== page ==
As resources from the massive federal coronavirus response package known as the CARES Act come to an end later this month, NeighborImpact is taking stock of how those have affected the Central Oregon landscape.
In just 10 months, local nonprofit NeighborImpact has spent $9.6 million in CARES Act funds providing coronavirus relief to Central Oregonians.
These funds swelled NeighborImpact’s resource base to nearly twice its usual budget, while its personnel and admin costs remained virtually flat as the organization prioritized getting funding to those who needed it most.
The NeighborImpact Food Bank doubled its distribution, providing 80,000 pounds of food a week to nearly 32,000 Central Oregonians each month.
It supported Warm Springs in establishing its first 1A food pantry, where the community now has access to USDA food commodities.
Using CARES Act dollars, NeighborImpact provided a wide range of services to individuals who have been negatively affected by the pandemic.
It paid rent for 2,226 Central Oregonians.
The nonprofit provided motel housing to elderly and high-risk individuals experiencing homelessness to decrease their risk of contracting the virus, helping the region’s counties to move out of phase one in the State’s reopening plan.
It paid heating and energy bills for over 2,100 Central Oregon households. NeighborImpact made mortgage payments for 120 homeowners.
The first in the state to switch from classroom to online education, NeighborImpact’s Head Start program used CARES Acts funds to provide digital content to more than 450 children and families through an online portal that helps parents build skills as educators and students continue their educational journeys.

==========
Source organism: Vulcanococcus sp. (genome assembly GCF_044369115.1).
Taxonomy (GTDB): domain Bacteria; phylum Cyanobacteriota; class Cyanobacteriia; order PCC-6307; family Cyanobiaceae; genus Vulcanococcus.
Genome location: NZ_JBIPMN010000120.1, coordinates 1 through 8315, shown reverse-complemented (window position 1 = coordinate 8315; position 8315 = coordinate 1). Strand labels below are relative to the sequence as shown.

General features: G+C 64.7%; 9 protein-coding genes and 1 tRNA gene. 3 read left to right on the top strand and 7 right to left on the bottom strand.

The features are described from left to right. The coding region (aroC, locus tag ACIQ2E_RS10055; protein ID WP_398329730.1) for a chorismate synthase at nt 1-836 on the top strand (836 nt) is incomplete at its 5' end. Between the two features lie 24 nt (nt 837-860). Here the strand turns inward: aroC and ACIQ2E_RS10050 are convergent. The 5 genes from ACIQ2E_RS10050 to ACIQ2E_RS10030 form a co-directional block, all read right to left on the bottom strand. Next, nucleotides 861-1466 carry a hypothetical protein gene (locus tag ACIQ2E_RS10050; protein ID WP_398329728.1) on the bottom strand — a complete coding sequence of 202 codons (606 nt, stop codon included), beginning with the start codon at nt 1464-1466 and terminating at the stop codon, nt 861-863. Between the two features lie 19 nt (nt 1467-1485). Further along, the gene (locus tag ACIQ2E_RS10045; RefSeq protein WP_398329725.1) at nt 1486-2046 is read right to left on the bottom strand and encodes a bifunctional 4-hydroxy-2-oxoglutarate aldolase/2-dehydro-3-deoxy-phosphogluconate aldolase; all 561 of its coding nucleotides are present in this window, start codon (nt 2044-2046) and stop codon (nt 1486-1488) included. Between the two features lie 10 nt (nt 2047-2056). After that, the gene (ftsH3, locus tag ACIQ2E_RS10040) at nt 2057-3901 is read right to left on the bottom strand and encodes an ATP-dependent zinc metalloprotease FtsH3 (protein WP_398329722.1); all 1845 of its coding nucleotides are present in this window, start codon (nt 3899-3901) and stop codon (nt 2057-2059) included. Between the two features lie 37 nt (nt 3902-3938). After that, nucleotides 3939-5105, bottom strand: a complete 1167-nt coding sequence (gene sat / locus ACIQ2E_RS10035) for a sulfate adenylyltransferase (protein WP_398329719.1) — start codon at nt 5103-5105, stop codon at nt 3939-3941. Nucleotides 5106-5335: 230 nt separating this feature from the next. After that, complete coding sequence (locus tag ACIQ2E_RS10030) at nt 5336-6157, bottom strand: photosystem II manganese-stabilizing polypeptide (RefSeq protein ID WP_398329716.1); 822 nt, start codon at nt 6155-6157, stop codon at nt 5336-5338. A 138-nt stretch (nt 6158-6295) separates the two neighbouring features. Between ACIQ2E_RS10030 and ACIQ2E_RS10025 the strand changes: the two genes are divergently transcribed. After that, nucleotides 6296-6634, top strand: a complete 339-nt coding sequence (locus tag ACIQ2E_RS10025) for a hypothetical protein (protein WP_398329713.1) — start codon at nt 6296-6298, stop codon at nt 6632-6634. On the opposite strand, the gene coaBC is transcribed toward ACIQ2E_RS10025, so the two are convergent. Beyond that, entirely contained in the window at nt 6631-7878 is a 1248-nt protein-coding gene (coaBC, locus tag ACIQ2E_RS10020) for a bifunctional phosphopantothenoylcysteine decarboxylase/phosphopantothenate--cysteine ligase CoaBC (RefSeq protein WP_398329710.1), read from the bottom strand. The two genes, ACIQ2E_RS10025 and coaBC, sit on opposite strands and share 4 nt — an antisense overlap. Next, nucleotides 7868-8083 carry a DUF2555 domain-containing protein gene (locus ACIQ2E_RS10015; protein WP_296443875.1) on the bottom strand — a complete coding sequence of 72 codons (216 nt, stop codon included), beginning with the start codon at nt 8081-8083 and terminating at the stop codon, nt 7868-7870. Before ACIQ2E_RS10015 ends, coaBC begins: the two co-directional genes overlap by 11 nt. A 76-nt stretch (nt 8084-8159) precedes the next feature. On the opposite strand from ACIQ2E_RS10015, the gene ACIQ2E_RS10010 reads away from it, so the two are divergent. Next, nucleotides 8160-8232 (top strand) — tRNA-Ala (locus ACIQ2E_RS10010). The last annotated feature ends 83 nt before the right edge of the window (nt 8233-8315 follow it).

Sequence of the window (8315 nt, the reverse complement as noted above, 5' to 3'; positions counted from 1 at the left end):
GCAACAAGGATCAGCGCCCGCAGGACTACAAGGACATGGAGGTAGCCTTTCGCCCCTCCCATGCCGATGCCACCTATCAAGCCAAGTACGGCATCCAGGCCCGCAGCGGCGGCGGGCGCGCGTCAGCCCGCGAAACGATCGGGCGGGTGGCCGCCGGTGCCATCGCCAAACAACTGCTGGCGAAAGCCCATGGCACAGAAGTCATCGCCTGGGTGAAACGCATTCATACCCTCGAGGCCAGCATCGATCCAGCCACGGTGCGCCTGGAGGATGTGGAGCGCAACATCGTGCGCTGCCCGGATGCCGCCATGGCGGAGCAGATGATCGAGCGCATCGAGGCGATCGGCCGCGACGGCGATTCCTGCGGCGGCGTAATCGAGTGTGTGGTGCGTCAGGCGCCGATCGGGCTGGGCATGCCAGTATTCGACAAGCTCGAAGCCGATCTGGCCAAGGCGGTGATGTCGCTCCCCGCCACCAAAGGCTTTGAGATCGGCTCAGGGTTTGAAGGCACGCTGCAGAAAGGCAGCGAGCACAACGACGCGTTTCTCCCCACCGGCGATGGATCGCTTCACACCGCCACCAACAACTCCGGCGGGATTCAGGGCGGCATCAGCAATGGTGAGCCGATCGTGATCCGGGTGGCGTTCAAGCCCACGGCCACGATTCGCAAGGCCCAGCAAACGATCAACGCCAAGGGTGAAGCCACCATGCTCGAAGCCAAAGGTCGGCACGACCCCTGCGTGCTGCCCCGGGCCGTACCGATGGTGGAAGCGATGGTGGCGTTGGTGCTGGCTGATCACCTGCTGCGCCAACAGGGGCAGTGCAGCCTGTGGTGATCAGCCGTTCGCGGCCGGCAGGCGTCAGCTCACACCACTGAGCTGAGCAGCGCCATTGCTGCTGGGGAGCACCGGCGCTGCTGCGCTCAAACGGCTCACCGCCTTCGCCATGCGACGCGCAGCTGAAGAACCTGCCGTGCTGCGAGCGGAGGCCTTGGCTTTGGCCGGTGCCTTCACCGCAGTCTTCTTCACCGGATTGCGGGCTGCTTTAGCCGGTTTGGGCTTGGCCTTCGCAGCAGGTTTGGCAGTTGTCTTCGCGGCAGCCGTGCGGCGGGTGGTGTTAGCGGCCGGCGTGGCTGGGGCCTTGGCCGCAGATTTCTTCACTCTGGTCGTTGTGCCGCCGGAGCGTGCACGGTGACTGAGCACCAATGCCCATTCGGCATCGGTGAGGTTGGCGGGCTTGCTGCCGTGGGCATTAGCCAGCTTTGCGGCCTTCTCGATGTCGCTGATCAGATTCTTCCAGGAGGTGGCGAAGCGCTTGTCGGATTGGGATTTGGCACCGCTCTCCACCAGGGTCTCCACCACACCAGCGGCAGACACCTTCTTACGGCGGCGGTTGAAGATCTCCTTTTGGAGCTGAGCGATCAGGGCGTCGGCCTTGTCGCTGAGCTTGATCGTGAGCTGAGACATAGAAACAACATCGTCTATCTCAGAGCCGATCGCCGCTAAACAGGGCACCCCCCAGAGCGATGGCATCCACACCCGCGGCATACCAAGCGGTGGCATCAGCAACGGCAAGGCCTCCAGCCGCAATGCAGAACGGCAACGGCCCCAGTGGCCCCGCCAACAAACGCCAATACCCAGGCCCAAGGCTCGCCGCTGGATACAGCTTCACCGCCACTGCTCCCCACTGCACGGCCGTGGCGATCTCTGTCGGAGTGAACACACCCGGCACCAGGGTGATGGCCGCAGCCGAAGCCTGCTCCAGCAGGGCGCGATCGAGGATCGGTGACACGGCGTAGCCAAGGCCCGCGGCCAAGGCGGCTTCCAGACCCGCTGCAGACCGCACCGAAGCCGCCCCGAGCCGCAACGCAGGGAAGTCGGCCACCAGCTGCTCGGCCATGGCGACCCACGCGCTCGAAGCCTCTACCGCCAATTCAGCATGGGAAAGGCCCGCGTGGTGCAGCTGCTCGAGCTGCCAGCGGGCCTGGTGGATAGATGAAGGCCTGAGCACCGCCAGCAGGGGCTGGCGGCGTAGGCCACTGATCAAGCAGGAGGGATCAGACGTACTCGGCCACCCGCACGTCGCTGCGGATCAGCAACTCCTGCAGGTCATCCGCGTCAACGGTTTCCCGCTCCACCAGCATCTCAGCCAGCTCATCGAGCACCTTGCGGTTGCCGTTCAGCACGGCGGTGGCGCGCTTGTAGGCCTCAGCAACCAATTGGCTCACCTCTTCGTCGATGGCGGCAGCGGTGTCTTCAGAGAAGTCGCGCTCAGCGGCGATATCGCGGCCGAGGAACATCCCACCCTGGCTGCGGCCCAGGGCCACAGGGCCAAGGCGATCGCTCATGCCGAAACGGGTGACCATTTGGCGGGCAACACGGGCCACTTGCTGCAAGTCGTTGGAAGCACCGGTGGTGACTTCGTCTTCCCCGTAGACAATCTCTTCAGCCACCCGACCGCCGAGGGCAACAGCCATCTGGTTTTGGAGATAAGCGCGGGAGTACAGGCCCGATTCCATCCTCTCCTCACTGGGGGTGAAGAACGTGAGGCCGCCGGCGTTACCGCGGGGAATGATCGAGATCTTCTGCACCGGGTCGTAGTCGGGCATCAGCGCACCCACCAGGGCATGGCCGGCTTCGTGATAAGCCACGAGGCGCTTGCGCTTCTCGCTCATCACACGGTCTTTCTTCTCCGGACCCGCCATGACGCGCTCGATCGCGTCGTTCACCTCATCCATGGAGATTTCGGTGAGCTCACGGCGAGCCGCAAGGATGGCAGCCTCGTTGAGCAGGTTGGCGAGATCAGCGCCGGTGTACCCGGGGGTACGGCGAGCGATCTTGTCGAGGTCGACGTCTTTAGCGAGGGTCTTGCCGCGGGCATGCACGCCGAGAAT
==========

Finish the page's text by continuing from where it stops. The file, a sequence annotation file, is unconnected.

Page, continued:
NeighborImpact helped to keep local child care providers open and operational by providing business support, personal protective equipment and bridge grants that helped to cover increased expenses and decreased revenue.
NeighborImpact calculates that 70 percent of childcare slots in Central Oregon have been retained during the pandemic, compared to only 48 percent nationally.
These efforts would not have been possible without the incredible support of community partners including Deschutes County, City of Bend and City of Madras.
Also instrumental to the success of these programs, NeighborImpact thanks the 1,310 volunteers who have contributed over 16,000 hours of service—a value of over $435,000.
Additionally, NeighborImpact thanks the community members who designated their donations toward coronavirus relief, totaling $238,519.
The services supported by CARES Act funds are not an exhaustive list of programs provided by NeighborImpact.
The nonprofit offers additional services in weatherization, representative payee, lending, community development and more.
All of NeighborImpact’s programs have remained operational throughout the pandemic and continue to serve our region’s vulnerable populations. While businesses across the state have had to lay off significant portions of their workforce, NeighborImpact has retained its staff and offered hazard pay for those working on the front lines in the early days of the pandemic.
“The numbers are eye-popping,” said NeighborImpact Executive Director Scott Cooper. “But each of those numbers represents real people and real lives whose lives were turned inside out by a pandemic no one saw coming. As big as these numbers are, they represent only a fraction of the need. It will be critical going forward that the community and government at all levels continue to support people through the biggest economic disruption we have seen since the 2008 recession.”
Recent action by the Oregon legislature and Congress suggests that more resources may be headed for the Central Oregon region to continue to provide rent assistance and help with energy, water/wastewater bills and weatherization.
NeighborImpact will be announcing the availability of these programs in the New Year. To be added to a waiting list for services, call (541) 504-2155 (energy assistance) and (541) 323-0222 (rental assistance).
To learn more about NeighborImpact and its services, visit neighborimpact.org.